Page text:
None of those facts precludes a jury question on plaintiff's actual intent, however.   The factors that we have considered in our cases involving children who are away from their parents' homes while attending school or serving in the military reflect the reality that the individuals involved are young adults in transition to independent adulthood.   The essential inquiry is whether they have made that transition.   Unless and until they form the intent not to return home, they remain residents of their parents' homes.   Regarding the college and DMV forms, plaintiff explained her residency representations on those forms as reflecting her belief that Oregon law and her school's policy required that she have lived in Oregon for at least six months.   Plaintiff's credibility in that regard would be for a jury to assess.   If the jury were to find that testimony to be truthful, the jury could conclude that plaintiff merely misunderstood the residency requirements when she filled out those forms.   Alternatively, the jury might disbelieve plaintiff's explanation and conclude that plaintiff lied on the forms.   To be sure, there would be nothing commendable about plaintiff doing so, if that is what a jury were to find occurred.   But residency for purposes of insurance coverage depends on plaintiff's actual intent;  her representations on those forms are not legally conclusive on the point.   Notwithstanding plaintiff's representations on the college and DMV forms, a jury might conclude on this record that plaintiff was in the same position as are many college students-she was unsure what she would do after college and had not yet formed an intent to move permanently from her parents' home.7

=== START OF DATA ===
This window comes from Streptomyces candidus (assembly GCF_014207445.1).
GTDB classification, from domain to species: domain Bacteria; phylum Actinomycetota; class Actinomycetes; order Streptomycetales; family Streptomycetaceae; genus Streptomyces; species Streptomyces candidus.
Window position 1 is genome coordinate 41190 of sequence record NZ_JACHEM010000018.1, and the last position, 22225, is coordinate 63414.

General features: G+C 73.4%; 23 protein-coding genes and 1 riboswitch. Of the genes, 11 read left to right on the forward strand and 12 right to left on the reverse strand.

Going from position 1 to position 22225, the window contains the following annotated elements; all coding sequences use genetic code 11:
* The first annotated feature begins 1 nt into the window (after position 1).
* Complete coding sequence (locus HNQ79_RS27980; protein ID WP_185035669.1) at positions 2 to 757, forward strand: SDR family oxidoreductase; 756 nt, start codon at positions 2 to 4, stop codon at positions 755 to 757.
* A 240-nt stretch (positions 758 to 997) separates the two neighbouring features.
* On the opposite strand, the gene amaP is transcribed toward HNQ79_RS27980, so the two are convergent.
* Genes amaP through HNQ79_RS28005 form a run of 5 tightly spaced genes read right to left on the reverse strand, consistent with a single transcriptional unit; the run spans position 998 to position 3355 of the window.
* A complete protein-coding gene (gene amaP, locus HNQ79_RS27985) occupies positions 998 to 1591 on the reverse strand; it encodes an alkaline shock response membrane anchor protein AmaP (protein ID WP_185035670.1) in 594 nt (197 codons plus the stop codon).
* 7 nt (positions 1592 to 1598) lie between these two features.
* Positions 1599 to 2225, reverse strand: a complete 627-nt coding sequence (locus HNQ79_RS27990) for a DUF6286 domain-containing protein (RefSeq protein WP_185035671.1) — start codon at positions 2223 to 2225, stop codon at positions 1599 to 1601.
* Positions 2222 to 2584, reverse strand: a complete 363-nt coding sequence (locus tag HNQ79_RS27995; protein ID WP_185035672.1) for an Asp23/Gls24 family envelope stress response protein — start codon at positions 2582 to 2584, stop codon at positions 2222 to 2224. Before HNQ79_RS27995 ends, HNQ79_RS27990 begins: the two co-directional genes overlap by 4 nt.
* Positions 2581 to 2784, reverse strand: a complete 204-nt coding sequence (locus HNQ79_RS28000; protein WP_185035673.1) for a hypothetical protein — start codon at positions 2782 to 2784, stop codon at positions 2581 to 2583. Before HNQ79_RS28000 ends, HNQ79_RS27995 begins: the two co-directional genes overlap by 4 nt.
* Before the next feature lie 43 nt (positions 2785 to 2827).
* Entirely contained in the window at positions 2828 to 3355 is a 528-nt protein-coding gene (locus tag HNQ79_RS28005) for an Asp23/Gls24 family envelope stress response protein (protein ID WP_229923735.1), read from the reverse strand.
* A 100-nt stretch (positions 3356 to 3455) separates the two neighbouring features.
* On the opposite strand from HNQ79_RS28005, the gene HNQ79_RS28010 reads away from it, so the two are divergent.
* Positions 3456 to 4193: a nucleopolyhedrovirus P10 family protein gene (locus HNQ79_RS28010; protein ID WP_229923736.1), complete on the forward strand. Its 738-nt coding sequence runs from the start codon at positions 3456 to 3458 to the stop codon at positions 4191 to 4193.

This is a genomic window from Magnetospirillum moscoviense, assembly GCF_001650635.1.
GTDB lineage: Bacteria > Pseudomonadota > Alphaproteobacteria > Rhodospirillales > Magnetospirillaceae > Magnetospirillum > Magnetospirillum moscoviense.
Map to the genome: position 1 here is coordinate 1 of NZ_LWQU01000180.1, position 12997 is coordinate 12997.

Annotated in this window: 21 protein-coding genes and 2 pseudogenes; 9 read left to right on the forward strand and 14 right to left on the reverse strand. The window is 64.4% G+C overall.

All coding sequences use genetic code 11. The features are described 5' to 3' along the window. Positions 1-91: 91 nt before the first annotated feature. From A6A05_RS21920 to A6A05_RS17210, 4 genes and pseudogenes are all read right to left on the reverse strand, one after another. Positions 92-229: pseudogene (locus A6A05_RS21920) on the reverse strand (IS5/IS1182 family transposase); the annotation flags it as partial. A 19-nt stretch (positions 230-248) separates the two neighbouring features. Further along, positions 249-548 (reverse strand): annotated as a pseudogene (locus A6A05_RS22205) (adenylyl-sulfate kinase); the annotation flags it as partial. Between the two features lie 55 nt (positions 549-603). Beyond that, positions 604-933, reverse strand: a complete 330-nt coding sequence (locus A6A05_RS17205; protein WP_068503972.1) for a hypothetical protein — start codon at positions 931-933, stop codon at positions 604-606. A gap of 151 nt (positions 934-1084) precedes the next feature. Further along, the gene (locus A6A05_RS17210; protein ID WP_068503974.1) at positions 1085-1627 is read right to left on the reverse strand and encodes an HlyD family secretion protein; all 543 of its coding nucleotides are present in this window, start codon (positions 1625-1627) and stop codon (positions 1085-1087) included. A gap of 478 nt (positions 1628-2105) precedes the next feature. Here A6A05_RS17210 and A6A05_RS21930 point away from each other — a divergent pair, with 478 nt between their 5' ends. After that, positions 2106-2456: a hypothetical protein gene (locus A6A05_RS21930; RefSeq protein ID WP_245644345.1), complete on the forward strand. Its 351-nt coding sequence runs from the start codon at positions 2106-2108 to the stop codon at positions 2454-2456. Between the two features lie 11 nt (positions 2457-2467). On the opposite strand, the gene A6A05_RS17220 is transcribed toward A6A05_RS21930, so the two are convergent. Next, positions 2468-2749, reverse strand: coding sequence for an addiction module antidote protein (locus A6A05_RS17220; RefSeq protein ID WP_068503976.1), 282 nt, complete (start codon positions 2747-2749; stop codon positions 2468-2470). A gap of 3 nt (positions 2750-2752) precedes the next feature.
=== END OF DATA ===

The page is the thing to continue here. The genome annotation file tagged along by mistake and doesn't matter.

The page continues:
Regarding plaintiff's Oregon bank account, mailing address, and failure to visit home, all of those are facts to which a jury could give weight in concluding that plaintiff no longer was a resident of her parent's home.   But we consider none of them to compel any particular weight as a matter of law.   Opening an out-of-town or out-of-state bank account, or maintaining a local bank account, is commonplace for persons temporarily residing in other locations to attend college  or serve in the military.   The failure to visit home may be considered by a jury, but legally it is not decisive.   What import and weight to give those facts is classically for a jury to decide.   See McCormick, 171 Or.App. at 664, 17 P.3d 1083.